Levothyroxine doses that are too high relative to a patient’s needs can overwhelm the body and create thyroid hormone excess. This can essentially disguise hyperthyroidism by overriding the symptoms.

Masking of hyperthyroidism is most likely in patients who:

  • Have thyroid nodules or Graves’ disease
  • Are undertreated for hypothyroidism
  • Have changing thyroid requirements

Careful monitoring of thyroid function is important in these patients to avoid missing a diagnosis of hyperthyroidism.

Increased Pressure Behind the Eyes

In rare instances, levothyroxine therapy can cause increased pressure around the eyes, leading to symptoms like eye pain, redness, bulging of the eyes, and vision changes.

This risk may be greater in patients who:

  • Have severe hypothyroidism
  • Are significantly overmedicated with levothyroxine
  • Have underlying eye issues like glaucoma or cataracts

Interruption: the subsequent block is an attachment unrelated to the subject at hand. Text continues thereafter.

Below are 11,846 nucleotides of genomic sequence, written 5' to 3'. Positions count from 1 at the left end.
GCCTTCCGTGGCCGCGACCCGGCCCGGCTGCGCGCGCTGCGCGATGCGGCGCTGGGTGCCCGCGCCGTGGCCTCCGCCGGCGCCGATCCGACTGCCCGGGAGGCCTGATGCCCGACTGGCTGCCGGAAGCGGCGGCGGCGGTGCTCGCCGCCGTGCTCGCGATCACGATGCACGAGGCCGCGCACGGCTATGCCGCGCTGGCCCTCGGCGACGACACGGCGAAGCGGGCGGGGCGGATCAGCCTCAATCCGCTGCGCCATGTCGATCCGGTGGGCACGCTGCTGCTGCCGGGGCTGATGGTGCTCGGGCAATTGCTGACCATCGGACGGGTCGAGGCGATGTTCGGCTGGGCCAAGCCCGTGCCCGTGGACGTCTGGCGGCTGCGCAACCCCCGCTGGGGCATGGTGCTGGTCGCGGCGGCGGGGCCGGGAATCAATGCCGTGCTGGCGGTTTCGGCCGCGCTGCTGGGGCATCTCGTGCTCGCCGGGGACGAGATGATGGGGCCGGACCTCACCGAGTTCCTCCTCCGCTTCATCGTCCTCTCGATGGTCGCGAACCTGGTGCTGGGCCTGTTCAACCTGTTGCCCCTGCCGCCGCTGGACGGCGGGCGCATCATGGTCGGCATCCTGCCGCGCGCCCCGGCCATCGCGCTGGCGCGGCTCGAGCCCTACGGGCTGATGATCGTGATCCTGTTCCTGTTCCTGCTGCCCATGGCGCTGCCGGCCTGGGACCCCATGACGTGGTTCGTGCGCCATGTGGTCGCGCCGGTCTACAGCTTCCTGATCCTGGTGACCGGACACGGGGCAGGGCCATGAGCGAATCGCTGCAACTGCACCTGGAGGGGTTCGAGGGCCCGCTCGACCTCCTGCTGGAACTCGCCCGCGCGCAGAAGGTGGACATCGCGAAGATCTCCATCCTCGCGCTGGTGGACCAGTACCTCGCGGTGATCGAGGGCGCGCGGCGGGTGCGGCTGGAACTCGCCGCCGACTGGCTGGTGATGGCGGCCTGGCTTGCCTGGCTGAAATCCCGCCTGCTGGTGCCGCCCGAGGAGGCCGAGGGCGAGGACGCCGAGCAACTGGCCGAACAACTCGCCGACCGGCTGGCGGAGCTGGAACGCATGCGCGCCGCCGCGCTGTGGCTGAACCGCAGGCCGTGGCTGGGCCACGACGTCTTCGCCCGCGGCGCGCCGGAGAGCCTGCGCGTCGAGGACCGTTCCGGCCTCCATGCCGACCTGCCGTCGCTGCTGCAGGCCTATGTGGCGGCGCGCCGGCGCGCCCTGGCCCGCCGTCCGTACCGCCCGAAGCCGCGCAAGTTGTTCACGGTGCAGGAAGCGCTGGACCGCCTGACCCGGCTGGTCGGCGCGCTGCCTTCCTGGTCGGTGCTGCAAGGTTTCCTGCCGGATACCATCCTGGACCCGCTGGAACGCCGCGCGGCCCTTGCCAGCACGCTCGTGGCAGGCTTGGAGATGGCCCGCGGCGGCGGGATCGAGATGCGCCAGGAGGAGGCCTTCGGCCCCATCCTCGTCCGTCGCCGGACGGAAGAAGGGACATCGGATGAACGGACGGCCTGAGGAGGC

• Are elderly

Symptoms involving pressure behind the eyes warrant urgent evaluation, since permanent vision damage can occur if untreated. Prompt ophthalmological assessment is needed.


In summary, levothyroxine is typically an effective and well-tolerated treatment for hypothyroidism. However, there are some potential adverse effects patients should be aware of. The most common issues involve side effects, interactions with other medications, overmedication, and long-term dependence on the drug.

To minimize risks, patients taking levothyroxine should follow their prescribed dosage closely, report any side effects, undergo regular thyroid function tests, and notify all healthcare providers about their medication regimen. While levothyroxine therapy is generally safe under the care of a thyroid specialist, appropriate monitoring and follow-up helps detect any problems early.